Seven months after it sued Match Group, seeking $400 million in damages for misappropriation of trade secrets and other alleged wrongs, dating-app startup Bumble quietly asked the court to forget the whole matter. Lawyers for the company, founded by early Tinder employee Whitney Wolfe Herd, filed a motion to dismiss it on Oct. 18.
Not so fast, said the powerful owner of Tinder, OkCupid and Match.com, in a series of new filings made late Thursday evening. While Match’s lawyers embraced Bumble’s motion to dismiss, they also entered an amended counterclaim demanding declaratory judgments that would put to rest Bumble’s allegations of wrongdoing and foreclose the possibility of a similar lawsuit somewhere down the line.
“As reflected by its wholesale copying of the Tinder app, Bumble is a marketing company, not a technology one,” Match’s law firm, Caldwell Cassady Curry, wrote in its notice of non-opposition to the dismissal motion. “Bumble’s marketing strategy has now extended to a misuse of the courts…. If Bumble wishes to continue to disparage Match in the media with these false and misleading allegations, it should prove them with evidence in the courts.”
A spokesperson for Bumble, which is based in Austin, Texas, couldn’t be reached immediately for comment.
The whole weird saga began March 16, when Match sued Bumble in federal court claiming violation of its intellectual property, including a patent on the “swipe functionality” members of Tinder (and Bumble) use to indicate interest in a potential romantic partner.
Within days, Bumble responded with its own lawsuit, accusing Match of using the pretext of acquisition talks to elicit trade secrets and then putting them to competitive use after those talks fizzled. With that eye-popping $400 million (potential) price tag attached, Bumble’s suit generated a lot of headlines but little forward progress–mostly because Bumble didn’t bother to serve Match with a copy of it, according to Thursday’s filings.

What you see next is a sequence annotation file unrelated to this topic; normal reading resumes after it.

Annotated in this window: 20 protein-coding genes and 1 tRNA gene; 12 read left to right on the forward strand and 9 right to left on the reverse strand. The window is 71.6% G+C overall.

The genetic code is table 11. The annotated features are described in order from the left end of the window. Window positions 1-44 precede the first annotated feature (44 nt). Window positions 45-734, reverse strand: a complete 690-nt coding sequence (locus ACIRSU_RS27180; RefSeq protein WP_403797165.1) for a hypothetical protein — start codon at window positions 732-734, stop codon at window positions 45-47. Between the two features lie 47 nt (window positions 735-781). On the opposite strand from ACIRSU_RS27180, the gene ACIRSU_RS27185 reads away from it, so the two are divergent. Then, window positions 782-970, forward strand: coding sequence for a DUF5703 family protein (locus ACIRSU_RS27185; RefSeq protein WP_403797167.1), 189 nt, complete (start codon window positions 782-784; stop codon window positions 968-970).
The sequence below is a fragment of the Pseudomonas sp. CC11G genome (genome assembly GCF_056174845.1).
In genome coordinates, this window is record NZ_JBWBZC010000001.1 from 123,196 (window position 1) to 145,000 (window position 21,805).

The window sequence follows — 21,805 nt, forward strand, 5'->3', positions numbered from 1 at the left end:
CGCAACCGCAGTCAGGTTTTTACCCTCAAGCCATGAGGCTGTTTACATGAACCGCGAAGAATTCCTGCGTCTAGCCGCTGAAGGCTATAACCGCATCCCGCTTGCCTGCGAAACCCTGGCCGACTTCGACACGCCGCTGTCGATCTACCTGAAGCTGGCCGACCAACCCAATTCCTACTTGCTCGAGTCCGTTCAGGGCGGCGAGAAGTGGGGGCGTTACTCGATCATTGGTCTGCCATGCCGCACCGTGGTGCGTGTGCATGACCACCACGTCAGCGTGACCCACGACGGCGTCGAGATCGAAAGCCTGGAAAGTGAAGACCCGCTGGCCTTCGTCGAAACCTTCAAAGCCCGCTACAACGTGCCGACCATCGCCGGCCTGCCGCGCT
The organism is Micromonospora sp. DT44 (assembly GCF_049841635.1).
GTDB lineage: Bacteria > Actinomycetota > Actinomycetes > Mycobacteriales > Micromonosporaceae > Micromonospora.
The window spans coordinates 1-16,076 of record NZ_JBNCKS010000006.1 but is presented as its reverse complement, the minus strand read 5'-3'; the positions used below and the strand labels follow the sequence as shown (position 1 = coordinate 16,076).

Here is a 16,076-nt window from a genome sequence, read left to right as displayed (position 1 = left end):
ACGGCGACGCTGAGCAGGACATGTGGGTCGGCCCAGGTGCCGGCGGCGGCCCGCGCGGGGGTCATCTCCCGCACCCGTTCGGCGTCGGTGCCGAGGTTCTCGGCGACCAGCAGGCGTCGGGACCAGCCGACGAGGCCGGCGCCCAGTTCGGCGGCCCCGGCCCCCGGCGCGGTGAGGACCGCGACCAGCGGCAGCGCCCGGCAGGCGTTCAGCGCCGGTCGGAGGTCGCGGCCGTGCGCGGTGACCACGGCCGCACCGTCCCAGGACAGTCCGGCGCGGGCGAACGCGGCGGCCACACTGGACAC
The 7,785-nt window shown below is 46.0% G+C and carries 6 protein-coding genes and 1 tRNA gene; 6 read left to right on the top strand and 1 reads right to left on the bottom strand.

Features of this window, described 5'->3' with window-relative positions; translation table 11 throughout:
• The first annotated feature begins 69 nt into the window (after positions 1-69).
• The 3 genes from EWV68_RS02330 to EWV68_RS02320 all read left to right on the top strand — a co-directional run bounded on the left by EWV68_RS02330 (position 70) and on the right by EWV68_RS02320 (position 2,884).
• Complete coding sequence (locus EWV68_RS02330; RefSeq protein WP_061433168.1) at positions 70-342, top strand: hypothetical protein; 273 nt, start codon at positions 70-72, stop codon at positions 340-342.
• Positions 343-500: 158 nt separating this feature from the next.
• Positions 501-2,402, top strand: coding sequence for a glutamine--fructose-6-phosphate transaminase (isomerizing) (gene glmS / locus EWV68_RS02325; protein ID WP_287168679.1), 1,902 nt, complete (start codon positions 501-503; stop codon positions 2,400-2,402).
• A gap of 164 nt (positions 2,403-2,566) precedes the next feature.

As detailed in Match’s new filings Thursday, Bumble’s lawsuit languished in the Dallas state court where it was filed for six months, until the presiding judge, Jim Jordan, set a hearing to consider dismissing it. Only then did Bumble get around to serving Match’s lawyers. By then, Bumble had announced its intention to conduct an initial public offering. In an interview with CNBC, Wolfe Herd pointedly predicted her company’s IPO “would not be favorable to Match’s stock price.”
In its petitions for declaratory judgments, Match says Bumble’s lawsuit was doomed to be a nonstarter for a couple reasons. For one thing, the acquisition talks in question, between Match and the British internet conglomerate Worldwide Vision, which owns 75 percent of Bumble, was governed by a non-disclosure agreement–and that NDA stipulated any disputes arising from the negotiations would be adjudicated in England or Wales, not Texas.
The NDA also provided for special handling of any competitive information Bumble regarded as particularly sensitive. Any such information was supposed to have been designated “highly confidential”–but Worldwide Vision failed to indicate that any of the information it provided to Match rose to that standard, according to the counterclaim.